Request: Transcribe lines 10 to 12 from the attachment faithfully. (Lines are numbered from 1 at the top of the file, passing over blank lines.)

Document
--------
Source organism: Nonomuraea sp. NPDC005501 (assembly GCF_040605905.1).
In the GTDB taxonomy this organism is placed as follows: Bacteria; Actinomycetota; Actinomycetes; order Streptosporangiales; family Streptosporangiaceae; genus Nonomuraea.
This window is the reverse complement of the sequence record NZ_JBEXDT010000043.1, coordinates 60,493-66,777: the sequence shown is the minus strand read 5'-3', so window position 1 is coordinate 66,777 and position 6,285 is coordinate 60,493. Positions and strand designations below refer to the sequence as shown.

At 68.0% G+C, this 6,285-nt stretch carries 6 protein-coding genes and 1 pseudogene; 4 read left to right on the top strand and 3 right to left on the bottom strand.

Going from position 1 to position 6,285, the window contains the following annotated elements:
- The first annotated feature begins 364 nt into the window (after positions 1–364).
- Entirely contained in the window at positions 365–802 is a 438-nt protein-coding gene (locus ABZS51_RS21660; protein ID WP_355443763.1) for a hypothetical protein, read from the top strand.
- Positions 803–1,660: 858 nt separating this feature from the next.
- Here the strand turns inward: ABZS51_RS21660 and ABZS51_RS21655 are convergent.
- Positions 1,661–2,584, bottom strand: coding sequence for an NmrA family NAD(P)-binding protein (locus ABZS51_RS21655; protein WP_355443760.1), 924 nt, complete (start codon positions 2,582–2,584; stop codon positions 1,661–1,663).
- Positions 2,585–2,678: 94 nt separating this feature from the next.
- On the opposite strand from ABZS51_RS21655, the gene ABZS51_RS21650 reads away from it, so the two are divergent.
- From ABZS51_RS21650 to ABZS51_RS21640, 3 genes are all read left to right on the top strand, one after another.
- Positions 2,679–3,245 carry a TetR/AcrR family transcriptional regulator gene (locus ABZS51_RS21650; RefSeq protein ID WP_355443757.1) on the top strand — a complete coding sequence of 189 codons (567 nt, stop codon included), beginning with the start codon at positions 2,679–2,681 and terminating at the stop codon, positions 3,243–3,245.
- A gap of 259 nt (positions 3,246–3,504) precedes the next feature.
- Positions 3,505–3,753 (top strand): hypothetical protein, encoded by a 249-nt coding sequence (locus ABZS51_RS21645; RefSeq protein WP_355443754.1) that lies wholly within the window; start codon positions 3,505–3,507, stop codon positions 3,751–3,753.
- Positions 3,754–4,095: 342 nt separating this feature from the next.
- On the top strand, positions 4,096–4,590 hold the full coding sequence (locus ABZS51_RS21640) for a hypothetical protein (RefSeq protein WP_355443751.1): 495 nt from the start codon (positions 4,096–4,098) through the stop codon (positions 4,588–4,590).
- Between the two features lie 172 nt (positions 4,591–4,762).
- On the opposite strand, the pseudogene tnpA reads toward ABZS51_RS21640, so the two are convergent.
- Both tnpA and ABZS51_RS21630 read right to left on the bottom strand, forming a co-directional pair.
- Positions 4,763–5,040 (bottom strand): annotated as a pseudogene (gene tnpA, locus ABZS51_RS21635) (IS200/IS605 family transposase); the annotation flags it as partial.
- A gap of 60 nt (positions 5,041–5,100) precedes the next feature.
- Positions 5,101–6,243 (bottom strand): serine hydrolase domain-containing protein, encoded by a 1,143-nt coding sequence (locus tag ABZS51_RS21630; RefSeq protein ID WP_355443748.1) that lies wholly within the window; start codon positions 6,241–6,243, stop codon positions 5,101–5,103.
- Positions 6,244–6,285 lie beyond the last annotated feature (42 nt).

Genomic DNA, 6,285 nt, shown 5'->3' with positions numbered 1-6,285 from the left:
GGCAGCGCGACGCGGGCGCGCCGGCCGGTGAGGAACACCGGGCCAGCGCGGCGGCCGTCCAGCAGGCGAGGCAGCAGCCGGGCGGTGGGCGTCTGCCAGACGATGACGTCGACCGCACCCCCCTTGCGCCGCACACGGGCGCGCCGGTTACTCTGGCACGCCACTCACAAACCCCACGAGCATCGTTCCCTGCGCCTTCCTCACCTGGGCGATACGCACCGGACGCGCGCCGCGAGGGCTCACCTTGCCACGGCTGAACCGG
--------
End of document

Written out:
- Positions 1,661–2,584, bottom strand: coding sequence for an NmrA family NAD(P)-binding protein (locus ABZS51_RS21655; protein WP_355443760.1), 924 nt, complete (start codon positions 2,582–2,584; stop codon positions 1,661–1,663).
- Positions 2,585–2,678: 94 nt separating this feature from the next.
- On the opposite strand from ABZS51_RS21655, the gene ABZS51_RS21650 reads away from it, so the two are divergent.